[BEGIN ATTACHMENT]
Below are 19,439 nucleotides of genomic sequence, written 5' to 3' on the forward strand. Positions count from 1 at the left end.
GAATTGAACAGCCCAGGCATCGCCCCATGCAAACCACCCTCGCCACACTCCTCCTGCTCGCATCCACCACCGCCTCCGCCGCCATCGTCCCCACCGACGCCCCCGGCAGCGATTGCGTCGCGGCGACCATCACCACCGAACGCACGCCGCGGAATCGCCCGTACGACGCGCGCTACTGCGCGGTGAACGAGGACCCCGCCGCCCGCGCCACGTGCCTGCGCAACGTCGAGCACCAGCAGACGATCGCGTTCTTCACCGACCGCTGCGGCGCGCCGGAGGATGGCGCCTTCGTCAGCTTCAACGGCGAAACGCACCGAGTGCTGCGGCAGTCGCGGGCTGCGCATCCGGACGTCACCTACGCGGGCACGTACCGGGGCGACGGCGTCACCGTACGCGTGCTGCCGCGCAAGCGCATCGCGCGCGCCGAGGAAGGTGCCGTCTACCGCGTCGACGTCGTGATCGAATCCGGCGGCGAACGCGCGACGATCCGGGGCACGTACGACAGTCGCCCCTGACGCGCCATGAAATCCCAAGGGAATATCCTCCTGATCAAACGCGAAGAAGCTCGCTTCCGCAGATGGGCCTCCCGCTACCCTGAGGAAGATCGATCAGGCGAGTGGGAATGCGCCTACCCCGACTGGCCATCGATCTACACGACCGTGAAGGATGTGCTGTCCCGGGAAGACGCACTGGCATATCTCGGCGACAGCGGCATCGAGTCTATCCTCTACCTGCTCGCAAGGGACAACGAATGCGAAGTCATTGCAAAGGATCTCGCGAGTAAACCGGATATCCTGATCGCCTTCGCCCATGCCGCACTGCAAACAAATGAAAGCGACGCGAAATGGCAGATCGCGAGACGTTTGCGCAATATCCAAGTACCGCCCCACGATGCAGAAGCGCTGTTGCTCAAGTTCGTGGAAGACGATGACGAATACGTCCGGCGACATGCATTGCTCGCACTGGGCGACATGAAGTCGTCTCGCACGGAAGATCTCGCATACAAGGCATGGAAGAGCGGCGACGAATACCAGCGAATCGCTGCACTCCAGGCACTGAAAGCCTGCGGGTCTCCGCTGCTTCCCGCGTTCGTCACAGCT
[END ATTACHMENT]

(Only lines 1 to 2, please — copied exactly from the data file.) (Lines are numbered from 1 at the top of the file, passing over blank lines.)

Below are 19,439 nucleotides of genomic sequence, written 5' to 3' on the forward strand. Positions count from 1 at the left end.
GAATTGAACAGCCCAGGCATCGCCCCATGCAAACCACCCTCGCCACACTCCTCCTGCTCGCATCCACCACCGCCTCCGCCGCCATCGTCCCCACCGACGCCCCCGGCAGCGATTGCGTCGCGGCGACCATCACCACCGAACGCACGCCGCGGAATCGCCCGTACGACGCGCGCTACTGCGCGGTGAACGAGGACCCCGCCGCCCGCGCCACGTGCCTGCGCAACGTCGAGCACCAGCAGACGATCGCGTTCTTCACCGACCGCTGCGGCGCGCCGGAGGATGGCGCCTTCGTCAGCTTCAACGGCGAAACGCACCGAGTGCTGCGGCAGTCGCGGGCTGCGCATCCGGACGTCACCTACGCGGGCACGTACCGGGGCGACGGCGTCACCGTACGCGTGCTGCCGCGCAAGCGCATCGCGCGCGCCGAGGAAGGTGCCGTCTACCGCGTCGACGTCGTGATCGAATCCGGCGGCGAACGCGCGACGATCCGGGGCACGTACGACAGTCGCCCCTGACGCGCCATGAAATCCCAAGGGAATATCCTCCTGATCAAACGCGAAGAAGCTCGCTTCCGCAGATGGGCCTCCCGCTACCCTGAGGAAGATCGATCAGGCGAGTGGGAATGCGCCTACCCCGACTGGCCATCGATCTACACGACCGTGAAGGATGTGCTGTCCCGGGAAGACGCACTGGCATATCTCGGCGACAGCGGCATCGAGTCTATCCTCTACCTGCTCGCAAGGGACAACGAATGCGAAGTCATTGCAAAGGATCTCGCGAGTAAACCGGATATCCTGATCGCCTTCGCCCATGCCGCACTGCAAACAAATGAAAGCGACGCGAAATGGCAGATCGCGAGACGTTTGCGCAATATCCAAGTACCGCCCCACGATGCAGAAGCGCTGTTGCTCAAGTTCGTGGAAGACGATGACGAATACGTCCGGCGACATGCATTGCTCGCACTGGGCGACATGAAGTCGTCTCGCACGGAAGATCTCGCATACAAGGCATGGAAGAGCGGCGACGAATACCAGCGAATCGCTGCACTCCAGGCACTGAAAGCCTGCGGGTCTCCGCTGCTTCCCGCGTTCGTCACAGCT